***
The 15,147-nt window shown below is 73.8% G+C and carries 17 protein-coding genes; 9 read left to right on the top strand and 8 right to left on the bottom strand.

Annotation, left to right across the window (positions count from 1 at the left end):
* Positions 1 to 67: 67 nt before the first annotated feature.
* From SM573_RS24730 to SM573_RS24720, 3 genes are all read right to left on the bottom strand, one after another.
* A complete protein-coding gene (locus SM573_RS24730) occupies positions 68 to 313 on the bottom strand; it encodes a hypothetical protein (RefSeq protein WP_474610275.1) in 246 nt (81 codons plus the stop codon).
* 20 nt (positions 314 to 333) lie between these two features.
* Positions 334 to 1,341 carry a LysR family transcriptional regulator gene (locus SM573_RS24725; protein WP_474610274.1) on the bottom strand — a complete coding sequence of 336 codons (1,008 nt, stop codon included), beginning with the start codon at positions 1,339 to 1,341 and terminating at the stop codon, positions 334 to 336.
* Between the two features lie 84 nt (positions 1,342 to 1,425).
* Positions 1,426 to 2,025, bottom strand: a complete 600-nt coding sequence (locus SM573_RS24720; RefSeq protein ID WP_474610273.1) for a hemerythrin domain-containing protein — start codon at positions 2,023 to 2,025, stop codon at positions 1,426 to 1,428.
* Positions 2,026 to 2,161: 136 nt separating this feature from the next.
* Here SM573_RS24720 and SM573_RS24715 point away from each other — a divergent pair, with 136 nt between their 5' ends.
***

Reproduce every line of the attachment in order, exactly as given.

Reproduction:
The 15,147-nt window shown below is 73.8% G+C and carries 17 protein-coding genes; 9 read left to right on the top strand and 8 right to left on the bottom strand.

Annotation, left to right across the window (positions count from 1 at the left end):
* Positions 1 to 67: 67 nt before the first annotated feature.
* From SM573_RS24730 to SM573_RS24720, 3 genes are all read right to left on the bottom strand, one after another.
* A complete protein-coding gene (locus SM573_RS24730) occupies positions 68 to 313 on the bottom strand; it encodes a hypothetical protein (RefSeq protein WP_474610275.1) in 246 nt (81 codons plus the stop codon).
* 20 nt (positions 314 to 333) lie between these two features.
* Positions 334 to 1,341 carry a LysR family transcriptional regulator gene (locus SM573_RS24725; protein WP_474610274.1) on the bottom strand — a complete coding sequence of 336 codons (1,008 nt, stop codon included), beginning with the start codon at positions 1,339 to 1,341 and terminating at the stop codon, positions 334 to 336.
* Between the two features lie 84 nt (positions 1,342 to 1,425).
* Positions 1,426 to 2,025, bottom strand: a complete 600-nt coding sequence (locus SM573_RS24720; RefSeq protein ID WP_474610273.1) for a hemerythrin domain-containing protein — start codon at positions 2,023 to 2,025, stop codon at positions 1,426 to 1,428.
* Positions 2,026 to 2,161: 136 nt separating this feature from the next.
* Here SM573_RS24720 and SM573_RS24715 point away from each other — a divergent pair, with 136 nt between their 5' ends.